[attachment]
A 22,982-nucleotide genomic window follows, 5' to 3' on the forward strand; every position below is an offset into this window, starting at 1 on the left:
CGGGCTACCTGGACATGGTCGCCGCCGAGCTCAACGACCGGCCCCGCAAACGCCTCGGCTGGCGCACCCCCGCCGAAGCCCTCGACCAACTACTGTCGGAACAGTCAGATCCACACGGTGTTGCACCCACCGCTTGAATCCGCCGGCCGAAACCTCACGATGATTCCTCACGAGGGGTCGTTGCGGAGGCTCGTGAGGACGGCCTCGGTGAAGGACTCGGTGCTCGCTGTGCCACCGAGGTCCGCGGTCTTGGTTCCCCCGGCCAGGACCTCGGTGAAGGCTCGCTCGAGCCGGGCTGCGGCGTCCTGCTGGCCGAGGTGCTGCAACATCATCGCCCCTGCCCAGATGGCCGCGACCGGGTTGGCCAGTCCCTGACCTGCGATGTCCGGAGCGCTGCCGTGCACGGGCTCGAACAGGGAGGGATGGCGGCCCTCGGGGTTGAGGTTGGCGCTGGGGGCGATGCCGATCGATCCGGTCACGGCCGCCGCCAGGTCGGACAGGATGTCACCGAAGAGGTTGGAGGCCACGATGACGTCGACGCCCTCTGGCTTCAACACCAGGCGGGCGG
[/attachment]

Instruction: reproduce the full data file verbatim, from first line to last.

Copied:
A 22,982-nucleotide genomic window follows, 5' to 3' on the forward strand; every position below is an offset into this window, starting at 1 on the left:
CGGGCTACCTGGACATGGTCGCCGCCGAGCTCAACGACCGGCCCCGCAAACGCCTCGGCTGGCGCACCCCCGCCGAAGCCCTCGACCAACTACTGTCGGAACAGTCAGATCCACACGGTGTTGCACCCACCGCTTGAATCCGCCGGCCGAAACCTCACGATGATTCCTCACGAGGGGTCGTTGCGGAGGCTCGTGAGGACGGCCTCGGTGAAGGACTCGGTGCTCGCTGTGCCACCGAGGTCCGCGGTCTTGGTTCCCCCGGCCAGGACCTCGGTGAAGGCTCGCTCGAGCCGGGCTGCGGCGTCCTGCTGGCCGAGGTGCTGCAACATCATCGCCCCTGCCCAGATGGCCGCGACCGGGTTGGCCAGTCCCTGACCTGCGATGTCCGGAGCGCTGCCGTGCACGGGCTCGAACAGGGAGGGATGGCGGCCCTCGGGGTTGAGGTTGGCGCTGGGGGCGATGCCGATCGATCCGGTCACGGCCGCCGCCAGGTCGGACAGGATGTCACCGAAGAGGTTGGAGGCCACGATGACGTCGACGCCCTCTGGCTTCAACACCAGGCGGGCGG